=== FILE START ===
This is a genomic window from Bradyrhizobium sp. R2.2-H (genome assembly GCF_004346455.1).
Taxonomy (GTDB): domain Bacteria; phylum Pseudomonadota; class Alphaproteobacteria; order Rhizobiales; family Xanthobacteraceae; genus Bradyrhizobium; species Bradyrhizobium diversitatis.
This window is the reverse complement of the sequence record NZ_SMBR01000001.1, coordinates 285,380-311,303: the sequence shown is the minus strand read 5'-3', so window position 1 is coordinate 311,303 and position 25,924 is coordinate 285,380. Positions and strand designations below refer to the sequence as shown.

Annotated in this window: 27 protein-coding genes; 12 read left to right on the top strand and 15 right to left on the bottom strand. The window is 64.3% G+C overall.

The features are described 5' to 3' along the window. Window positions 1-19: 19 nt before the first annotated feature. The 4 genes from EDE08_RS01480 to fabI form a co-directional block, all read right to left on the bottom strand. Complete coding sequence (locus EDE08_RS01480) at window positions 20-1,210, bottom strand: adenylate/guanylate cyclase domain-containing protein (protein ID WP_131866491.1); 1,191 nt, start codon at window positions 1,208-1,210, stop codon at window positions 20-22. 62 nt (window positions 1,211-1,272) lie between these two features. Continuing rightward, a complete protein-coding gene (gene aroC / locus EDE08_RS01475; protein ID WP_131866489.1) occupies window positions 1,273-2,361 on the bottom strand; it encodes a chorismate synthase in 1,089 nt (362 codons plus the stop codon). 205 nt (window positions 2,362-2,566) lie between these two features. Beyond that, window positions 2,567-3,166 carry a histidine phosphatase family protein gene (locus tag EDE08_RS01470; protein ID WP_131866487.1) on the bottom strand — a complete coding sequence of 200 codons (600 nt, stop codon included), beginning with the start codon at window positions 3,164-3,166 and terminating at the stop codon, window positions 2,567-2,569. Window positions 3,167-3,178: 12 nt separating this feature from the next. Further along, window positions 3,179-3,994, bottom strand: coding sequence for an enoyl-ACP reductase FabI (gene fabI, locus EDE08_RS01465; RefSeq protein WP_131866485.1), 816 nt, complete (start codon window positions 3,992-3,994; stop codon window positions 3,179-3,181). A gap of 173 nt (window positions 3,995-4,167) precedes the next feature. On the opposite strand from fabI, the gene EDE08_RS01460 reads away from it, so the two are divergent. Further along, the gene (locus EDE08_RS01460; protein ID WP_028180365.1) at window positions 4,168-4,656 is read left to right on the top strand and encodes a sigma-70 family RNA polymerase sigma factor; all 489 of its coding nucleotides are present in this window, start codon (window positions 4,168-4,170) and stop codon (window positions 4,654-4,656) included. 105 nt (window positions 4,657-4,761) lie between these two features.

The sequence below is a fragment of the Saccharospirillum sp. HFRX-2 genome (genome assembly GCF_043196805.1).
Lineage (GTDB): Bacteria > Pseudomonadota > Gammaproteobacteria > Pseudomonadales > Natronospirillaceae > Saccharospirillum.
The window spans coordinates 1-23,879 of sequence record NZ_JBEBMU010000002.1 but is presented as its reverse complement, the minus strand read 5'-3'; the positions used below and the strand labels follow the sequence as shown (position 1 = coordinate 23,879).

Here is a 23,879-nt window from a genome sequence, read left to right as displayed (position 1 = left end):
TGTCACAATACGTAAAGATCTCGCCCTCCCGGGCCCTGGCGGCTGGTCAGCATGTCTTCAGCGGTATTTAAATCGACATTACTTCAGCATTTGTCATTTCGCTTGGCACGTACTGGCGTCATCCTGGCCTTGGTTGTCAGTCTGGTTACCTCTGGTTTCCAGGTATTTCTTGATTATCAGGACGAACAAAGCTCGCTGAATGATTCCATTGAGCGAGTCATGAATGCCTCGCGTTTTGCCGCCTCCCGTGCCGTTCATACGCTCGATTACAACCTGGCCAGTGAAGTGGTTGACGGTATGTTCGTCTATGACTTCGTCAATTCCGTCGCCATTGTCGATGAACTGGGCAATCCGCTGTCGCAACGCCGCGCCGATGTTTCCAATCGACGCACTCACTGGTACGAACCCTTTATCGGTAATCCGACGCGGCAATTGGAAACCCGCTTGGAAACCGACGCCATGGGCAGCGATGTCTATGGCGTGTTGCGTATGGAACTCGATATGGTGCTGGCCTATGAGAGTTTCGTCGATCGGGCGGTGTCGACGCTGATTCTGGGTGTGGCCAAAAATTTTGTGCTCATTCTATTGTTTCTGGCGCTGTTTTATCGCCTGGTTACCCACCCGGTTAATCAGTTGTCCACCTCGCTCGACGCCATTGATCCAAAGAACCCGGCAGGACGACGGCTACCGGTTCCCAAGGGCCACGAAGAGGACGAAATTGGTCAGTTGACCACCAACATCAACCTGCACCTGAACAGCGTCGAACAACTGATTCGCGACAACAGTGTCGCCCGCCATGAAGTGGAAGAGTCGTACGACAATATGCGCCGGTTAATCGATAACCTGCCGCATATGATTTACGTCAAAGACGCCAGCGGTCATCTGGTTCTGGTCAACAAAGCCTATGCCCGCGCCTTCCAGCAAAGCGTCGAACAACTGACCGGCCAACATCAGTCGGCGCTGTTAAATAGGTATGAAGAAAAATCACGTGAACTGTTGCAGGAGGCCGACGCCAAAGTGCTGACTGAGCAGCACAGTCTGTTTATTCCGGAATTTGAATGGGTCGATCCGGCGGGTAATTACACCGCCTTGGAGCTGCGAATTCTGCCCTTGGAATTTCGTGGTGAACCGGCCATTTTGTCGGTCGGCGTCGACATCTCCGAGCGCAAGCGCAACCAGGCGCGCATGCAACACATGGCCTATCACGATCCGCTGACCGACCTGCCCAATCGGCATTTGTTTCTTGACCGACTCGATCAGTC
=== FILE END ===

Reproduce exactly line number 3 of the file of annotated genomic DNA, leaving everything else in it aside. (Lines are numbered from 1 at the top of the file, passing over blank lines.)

This window is the reverse complement of the sequence record NZ_SMBR01000001.1, coordinates 285,380-311,303: the sequence shown is the minus strand read 5'-3', so window position 1 is coordinate 311,303 and position 25,924 is coordinate 285,380. Positions and strand designations below refer to the sequence as shown.